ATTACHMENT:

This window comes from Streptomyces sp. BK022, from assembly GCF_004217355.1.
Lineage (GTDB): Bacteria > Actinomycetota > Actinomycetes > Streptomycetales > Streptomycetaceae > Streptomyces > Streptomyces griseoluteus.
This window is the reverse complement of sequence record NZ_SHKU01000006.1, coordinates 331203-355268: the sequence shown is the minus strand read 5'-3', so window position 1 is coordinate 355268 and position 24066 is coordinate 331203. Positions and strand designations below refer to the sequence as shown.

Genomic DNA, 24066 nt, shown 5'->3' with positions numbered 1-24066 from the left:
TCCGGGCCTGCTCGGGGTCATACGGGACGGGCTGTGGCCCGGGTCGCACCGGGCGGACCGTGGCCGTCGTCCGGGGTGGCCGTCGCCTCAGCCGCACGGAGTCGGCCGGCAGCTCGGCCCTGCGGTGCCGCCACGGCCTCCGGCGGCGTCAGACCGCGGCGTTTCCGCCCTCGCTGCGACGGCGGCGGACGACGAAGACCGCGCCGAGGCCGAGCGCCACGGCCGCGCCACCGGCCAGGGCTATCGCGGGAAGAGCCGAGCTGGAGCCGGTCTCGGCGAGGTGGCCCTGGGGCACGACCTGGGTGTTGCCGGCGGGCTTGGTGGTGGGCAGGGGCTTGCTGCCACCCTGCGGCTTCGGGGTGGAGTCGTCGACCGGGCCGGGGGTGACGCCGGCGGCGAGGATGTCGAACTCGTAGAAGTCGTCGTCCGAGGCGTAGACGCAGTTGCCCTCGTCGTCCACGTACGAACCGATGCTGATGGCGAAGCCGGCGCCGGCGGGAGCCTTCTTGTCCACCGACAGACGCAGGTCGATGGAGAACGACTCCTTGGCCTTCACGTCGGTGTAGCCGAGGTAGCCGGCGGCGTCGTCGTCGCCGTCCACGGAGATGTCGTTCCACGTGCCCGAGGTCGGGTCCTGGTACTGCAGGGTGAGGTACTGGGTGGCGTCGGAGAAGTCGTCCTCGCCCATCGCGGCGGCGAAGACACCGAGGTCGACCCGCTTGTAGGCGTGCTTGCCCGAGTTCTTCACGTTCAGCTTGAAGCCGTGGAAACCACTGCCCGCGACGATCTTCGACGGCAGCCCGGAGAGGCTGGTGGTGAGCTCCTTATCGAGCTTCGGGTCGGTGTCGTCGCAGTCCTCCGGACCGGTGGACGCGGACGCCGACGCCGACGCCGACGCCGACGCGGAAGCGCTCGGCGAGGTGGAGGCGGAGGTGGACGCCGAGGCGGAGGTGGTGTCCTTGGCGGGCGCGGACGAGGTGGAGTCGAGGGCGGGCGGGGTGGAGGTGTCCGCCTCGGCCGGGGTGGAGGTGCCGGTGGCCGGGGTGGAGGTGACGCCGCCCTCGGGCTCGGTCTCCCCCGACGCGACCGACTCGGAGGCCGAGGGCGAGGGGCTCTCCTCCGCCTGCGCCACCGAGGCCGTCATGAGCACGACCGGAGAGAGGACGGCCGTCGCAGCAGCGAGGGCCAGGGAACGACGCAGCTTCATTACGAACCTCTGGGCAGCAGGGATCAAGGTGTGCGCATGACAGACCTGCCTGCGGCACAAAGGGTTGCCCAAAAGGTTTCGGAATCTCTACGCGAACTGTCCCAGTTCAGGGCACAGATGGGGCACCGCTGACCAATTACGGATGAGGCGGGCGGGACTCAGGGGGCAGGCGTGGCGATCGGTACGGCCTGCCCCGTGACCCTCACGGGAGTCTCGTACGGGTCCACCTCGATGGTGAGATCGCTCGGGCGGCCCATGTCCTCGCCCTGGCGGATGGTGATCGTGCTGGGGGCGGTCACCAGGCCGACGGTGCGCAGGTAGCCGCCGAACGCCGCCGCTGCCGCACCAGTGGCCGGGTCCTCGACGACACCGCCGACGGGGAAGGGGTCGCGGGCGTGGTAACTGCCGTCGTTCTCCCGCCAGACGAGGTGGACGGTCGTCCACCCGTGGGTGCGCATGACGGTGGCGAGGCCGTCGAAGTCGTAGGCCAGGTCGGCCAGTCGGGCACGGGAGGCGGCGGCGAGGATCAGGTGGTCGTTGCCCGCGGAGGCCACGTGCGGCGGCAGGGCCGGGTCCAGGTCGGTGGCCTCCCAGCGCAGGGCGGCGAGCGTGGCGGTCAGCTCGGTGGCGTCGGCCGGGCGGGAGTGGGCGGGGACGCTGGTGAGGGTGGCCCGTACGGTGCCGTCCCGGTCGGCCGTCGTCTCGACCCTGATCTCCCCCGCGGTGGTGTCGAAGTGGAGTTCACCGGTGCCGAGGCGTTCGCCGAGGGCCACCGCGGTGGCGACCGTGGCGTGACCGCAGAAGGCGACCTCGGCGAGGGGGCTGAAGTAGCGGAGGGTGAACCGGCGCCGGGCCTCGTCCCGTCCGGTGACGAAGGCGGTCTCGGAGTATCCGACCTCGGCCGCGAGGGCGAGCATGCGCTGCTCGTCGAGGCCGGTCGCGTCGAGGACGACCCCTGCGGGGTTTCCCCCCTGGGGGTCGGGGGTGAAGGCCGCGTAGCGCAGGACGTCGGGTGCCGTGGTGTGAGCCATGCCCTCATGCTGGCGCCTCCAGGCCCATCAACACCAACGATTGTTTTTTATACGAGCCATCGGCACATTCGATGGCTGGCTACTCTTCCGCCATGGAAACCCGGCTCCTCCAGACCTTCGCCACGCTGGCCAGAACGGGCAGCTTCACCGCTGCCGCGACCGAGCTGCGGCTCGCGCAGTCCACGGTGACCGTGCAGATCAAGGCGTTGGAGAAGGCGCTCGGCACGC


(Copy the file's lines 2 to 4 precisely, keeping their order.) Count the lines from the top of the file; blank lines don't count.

Lineage (GTDB): Bacteria > Actinomycetota > Actinomycetes > Streptomycetales > Streptomycetaceae > Streptomyces > Streptomyces griseoluteus.
This window is the reverse complement of sequence record NZ_SHKU01000006.1, coordinates 331203-355268: the sequence shown is the minus strand read 5'-3', so window position 1 is coordinate 355268 and position 24066 is coordinate 331203. Positions and strand designations below refer to the sequence as shown.

Genomic DNA, 24066 nt, shown 5'->3' with positions numbered 1-24066 from the left: